Impacted by the new environmental movement, American Topographics was one of the major photographic attitudes of 1970s, concentrating on measurement of change with an eye to conservation and ecology. Turning away from “America the Beautiful” and reviewing the altered environment with a self-conscious and sophisticated point of view, “Topographics” also implies a newly dead and deadpan look at the world. This new survey is one of the destruction brought about by the arrogance of the Enlightenment and science–a Postmodern “Course of the Empire,” a re-visioning of Thomas Cole two centuries later.
In America, photographers also looked at the impact of the Industrial Revolution upon the environment. the rethinking and re-en-visioning of the land continued with the work of the “Rephotographic Survey Project,” initiated by Ellen Manchester, Mark Klett, and Jo Anne Verberg in the summer of 1977. This fascinating project was one of several re-photographic projects, which produced new photographs of old scenes made famous by nineteenth century photographers, such as Timothy O’Sullivan. Each photograph by a Re-Photographer was made from the exact camera and lens positions, replicating time of day and point of view of, for example, William Henry Jackson. The Re-Photographs show the impact of time and civilization upon what was once untouched wilderness.
Like the New Topographics approach, the RPS was an attempt to both mark the passage of time and to measure and record the effects of the human being upon the landscape. But beyond the obvious changes, such as telephone lines or new trees, for these photographs of the 1970s echo the grim disillusionment of the period, following the assassinations of the Kennedys and King and the disruptions of the Viet Nam war. The 1970s is a period of withdrawal and disbelief, partly due to the cultural realization that “reality” lies and that photographic media is a propaganda medium. Photography begins to employ the “photograph” ironically and painfully, dismantling its links to fine art and beauty and to idealism and hope. To follow in the footsteps of the early landscape photographers is to follow in the footsteps of American cultural imperialism, to no longer be innocent.
The “landscape” is now suburbia, photographed laconically, in color, by William Eggelston or with an etched acidity in black and white by Lewis Baltz. They follow in the footsteps of Arbus, as well, taking up her quest for the odd and the strange in the midst the normal and everyday, simply by framing and photographing this newly-made world of prefabricated landscape. Adams and Baltz focused on suburban settlements isolated in wide territories and Peter Goin, Richard Misrach and John Pfahl photographed nuclear test sites in the West, still radioactive. These are the Sacrifice Zones.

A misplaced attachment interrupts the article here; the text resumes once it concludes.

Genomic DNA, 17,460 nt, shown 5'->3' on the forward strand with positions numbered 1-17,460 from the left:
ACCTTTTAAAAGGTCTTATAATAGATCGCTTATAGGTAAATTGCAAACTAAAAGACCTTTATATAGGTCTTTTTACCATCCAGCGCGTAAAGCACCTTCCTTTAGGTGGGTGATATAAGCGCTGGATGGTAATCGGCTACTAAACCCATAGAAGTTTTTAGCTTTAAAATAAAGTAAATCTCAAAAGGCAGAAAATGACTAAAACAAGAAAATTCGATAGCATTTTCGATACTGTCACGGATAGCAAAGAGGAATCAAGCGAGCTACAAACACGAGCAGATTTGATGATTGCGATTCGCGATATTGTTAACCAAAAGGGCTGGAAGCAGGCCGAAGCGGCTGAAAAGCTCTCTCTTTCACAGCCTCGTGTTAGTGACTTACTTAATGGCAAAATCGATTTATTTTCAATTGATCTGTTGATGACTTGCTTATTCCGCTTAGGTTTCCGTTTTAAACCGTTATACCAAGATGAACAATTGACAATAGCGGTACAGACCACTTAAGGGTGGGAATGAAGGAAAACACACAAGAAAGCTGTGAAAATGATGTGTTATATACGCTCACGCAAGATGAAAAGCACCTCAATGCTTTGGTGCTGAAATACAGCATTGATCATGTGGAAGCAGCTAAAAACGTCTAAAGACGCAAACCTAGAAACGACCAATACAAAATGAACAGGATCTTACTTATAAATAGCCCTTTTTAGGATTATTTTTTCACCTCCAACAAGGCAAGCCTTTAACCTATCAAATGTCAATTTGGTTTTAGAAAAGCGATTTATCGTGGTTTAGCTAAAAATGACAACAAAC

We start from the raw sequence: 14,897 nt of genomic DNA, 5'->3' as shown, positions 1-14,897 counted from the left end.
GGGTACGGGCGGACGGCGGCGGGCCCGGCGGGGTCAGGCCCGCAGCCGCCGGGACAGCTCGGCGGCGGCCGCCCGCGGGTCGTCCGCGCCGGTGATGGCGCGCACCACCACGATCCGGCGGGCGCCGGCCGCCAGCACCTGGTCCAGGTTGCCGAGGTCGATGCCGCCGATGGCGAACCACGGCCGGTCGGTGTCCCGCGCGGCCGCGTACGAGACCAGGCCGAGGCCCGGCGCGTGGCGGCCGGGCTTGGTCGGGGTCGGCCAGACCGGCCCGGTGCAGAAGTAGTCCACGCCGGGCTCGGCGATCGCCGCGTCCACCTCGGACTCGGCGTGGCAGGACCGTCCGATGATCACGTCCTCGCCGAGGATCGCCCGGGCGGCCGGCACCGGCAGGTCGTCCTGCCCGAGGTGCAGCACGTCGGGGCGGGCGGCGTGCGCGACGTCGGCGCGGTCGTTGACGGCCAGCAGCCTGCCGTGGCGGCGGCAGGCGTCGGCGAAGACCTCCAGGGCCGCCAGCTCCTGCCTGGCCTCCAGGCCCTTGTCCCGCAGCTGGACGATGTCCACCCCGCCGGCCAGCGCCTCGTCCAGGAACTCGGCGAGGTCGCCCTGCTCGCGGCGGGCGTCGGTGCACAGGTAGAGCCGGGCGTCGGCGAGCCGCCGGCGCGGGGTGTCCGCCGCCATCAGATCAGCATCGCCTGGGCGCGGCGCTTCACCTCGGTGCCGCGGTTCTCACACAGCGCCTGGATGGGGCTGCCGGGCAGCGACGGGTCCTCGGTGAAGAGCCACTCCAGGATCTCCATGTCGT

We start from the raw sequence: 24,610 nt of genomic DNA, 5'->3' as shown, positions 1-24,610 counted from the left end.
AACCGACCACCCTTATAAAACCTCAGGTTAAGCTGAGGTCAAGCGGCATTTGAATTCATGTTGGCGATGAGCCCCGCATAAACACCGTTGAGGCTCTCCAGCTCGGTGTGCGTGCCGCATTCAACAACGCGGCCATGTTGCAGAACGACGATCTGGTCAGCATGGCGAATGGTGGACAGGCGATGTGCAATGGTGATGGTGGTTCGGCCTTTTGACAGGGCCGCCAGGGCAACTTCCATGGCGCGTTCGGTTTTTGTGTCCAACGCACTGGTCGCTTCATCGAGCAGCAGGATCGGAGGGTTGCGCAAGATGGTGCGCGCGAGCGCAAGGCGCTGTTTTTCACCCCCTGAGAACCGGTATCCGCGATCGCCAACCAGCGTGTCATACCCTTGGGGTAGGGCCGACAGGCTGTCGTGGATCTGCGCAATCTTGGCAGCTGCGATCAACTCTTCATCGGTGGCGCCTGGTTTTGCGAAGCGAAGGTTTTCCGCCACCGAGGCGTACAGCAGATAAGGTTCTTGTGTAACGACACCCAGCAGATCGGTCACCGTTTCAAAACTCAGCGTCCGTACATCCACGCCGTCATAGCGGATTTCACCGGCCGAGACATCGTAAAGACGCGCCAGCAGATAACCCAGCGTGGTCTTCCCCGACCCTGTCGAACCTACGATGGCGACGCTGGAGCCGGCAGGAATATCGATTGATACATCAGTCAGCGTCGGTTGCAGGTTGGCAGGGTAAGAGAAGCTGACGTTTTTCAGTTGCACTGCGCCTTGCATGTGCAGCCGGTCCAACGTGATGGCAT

It is amazing but true, more atomic and hydrogen bombs have been dropped on American and territories than anywhere else. Perhaps because politicians on the east coast did not understand the scenery of the west, these territories were thought to be wastelands of little use. For decades, Nevada was bombed constantly and there are vast stretches in the west that are uninhabitable and will be dangerous for hundreds of years to come. The images of these blasted lands, scored and scarred by weapons, are a shocking counterpart to the west found by Andrew Russell. Here is a strange and almost unreal beauty and teach the viewer to look again and to see this blasted landscape as having its own unexpected sublimity–the terror of John Pfahl’s nuclear plants shining in the rising sun, pumping out suspicious steam, the horror of Peter Goin’s nuclear testing grounds of polluted soil, the shame of Richard Misrach’s killing fields of dead livestock, put to death by nuclear poisons.
Once we raise the issue of what is considered worthy of being photographed and why, the viewer then realizes to what extent the photographers of the New Topographics Movement challenged assumptions about “landscape” and “scenery.” The young photographers looked backward and examined the results of “progress” without the idealism and myth making of their predecessors. They were analytic and critical, re-seeing and re-looking at the American landscape of their own time.
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Dr. Jeanne S. M. Willette and Art History Unstuffed. Thank you.